PTC poised to raise property tax

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Peachtree City residents and business owners will get their first chance to provide input on a proposed one-mill tax increase at Thursday’s City Council meeting.

The average Peachtree City homeowner would face a $100 increase in property taxes, which is being billed as necessary to make up for a lack of funding in road and cart path maintenance.

The increase would give the city an additional $1.7 million in revenue for the coming fiscal year. Under the current version of the budget, the city would nearly double its funding for street resurfacing at a cost of $717,000; increase cart path surfacing by $75,000; hire landscaping crews and ditch the less than popular outsourcing process for city landscaping (additional cost of $382,000); set aside 3 percent of total employees’ salary to pay for implementation of a salary study ($405,000) and another $200,000 for bridge and infrastructure maintenance.

The budget also presumes the use of a $3 million facilities bond to repair city facilities such as fire stations and the like. As savings, the budget eliminates funding for a public works director, a reduction of $85,000 though the position remains intact but unfilled.

As for the future, the millage rate would result in the city using about $350,000 in cash reserves over the next four years, which would leave the reserves still in a healthy position the fifth year at 26 percent of the city’s overall annual budget. City policy requires those cash reserves to be kept at a minimum of 20 percent of the city’s annual budget.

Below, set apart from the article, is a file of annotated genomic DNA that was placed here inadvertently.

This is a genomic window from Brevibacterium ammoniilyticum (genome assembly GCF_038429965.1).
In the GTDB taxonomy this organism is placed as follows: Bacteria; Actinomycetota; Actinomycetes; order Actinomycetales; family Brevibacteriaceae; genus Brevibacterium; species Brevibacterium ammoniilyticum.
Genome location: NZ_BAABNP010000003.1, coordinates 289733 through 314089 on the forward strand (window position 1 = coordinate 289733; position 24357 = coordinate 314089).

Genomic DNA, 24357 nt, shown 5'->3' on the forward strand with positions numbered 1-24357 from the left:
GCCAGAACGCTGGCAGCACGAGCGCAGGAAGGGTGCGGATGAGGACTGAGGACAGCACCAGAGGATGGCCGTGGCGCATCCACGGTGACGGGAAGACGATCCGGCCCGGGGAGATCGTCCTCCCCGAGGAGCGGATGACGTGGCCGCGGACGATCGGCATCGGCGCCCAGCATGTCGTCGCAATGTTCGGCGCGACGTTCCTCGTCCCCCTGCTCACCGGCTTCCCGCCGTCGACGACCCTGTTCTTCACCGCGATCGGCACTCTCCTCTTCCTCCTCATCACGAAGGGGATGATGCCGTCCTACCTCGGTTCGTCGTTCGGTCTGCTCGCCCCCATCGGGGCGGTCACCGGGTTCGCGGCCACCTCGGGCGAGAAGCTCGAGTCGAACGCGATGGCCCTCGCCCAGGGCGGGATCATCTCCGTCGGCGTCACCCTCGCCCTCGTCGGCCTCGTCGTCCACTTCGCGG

The city is projecting to end this fiscal year with a fund balance of 33 percent, equal to about $10.26 million.

In other business, the council is expected to approve the low $128,756 bid to purchase an excavator from Border Equipment.

Also council is slated to consider a staff recommendation to lower the two-year maintenance bond requirement from 110 percent of the construction cost of the subdivision to 50 percent of the construction cost. Such a bond is required to enforce a maintenance guarantee for two years following the signing of the final plat, signifying that the city has assumed ownership of the streets and cart paths.